National Security Agency leaker Edward Snowden declared victory in his fight with the government, saying that his "mission's already accomplished."

In an interview published Tuesday in the Washington Post, Snowden said that his disclosures about the extent of NSA surveillance on phone and internet traffic had achieved his goal of sparking a debate over the nation's intelligence operations.

“For me, in terms of personal satisfaction, the mission’s already accomplished,” said Snowden. “I already won. As soon as the journalists were able to work, everything that I had been trying to do was validated.

"I didn’t want to change society. I wanted to give society a chance to determine if it should change itself,” Snowden said about his leaks.

Snowden's disclosures sparked a firestorm of controversy with civil liberties groups pressing for additional oversight on the NSA and an end to the agency's collection of phone metadata. He also revealed that the NSA had monitored foreign leaders, leading to international criticism of the U.S.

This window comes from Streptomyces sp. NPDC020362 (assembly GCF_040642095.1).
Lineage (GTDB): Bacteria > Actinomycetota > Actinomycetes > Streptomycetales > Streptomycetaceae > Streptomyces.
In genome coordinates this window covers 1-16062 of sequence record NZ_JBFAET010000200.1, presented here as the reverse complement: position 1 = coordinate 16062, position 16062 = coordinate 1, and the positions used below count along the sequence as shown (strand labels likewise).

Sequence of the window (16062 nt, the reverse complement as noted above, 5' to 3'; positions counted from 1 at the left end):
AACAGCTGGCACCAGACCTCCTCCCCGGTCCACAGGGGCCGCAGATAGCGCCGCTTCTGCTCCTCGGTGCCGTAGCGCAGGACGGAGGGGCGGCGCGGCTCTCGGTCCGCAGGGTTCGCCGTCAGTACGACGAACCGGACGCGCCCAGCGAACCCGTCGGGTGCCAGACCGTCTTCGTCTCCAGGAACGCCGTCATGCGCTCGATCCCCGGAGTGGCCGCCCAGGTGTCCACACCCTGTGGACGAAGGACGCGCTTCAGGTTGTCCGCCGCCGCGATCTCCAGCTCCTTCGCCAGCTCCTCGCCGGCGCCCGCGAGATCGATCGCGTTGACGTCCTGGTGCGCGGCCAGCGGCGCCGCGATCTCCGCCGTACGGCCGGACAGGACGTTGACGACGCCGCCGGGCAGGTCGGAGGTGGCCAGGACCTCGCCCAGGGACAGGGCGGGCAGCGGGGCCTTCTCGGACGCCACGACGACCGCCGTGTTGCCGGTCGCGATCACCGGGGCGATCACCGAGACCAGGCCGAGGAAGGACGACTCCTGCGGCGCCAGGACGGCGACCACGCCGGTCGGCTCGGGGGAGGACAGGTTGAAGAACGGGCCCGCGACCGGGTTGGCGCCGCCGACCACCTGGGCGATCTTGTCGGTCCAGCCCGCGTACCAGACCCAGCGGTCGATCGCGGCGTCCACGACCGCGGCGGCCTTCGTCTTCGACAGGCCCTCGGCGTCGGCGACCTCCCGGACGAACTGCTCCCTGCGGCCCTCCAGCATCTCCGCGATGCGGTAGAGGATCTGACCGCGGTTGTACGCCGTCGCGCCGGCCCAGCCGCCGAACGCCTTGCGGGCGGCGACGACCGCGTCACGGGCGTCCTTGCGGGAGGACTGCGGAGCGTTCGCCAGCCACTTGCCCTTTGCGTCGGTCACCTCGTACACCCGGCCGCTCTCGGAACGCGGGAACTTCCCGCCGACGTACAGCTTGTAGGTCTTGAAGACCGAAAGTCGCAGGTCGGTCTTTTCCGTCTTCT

But supporters of the NSA, including President Obama, say that the agency's practices have thwarted terror attacks and saved lives.

Obama, though, has said he will seek to better balance national security and privacy concerns and is reviewing the findings from an outside task force which offered him 46 recommendations for reforming the NSA.

The president said he would reveal which proposals he would adopt in January, but also cautioned that he was confident the agency had not abused its powers.

“There have not been actual instances where its been alleged that the NSA acted inappropriately,” said Obama at his final press conference of the year. “I have confidence in the fact that the NSA is not engaging in domestic surveillance or snooping around.”

“We may have to refine this further to give people more confidence and we need to give more confidence for the international community,” he added.

A federal court last week ordered that the NSA halt its collection of phone metadata, but held the ruling pending a likely government appeal. On Capitol Hill, lawmakers will also hear from the NSA task force panel.

Snowden is facing espionage and theft charges in the U.S. and has evaded American law enforcement, receiving temporary asylum in Russia. His future remains uncertain.

Obama has sidestepped questions about whether Snowden could be offered a plea bargain or deal to return to the U.S.

Intelligence agencies want Snowden to return to assess the amount of classified information he took and to determine what additional secrets have fallen into the hands of America’s adversaries.

“All I wanted was for the public to be able to have a say in how they are governed,” Snowden told the Washington Post. “That is a milestone we left a long time ago. Right now, all we are looking at are stretch goals.”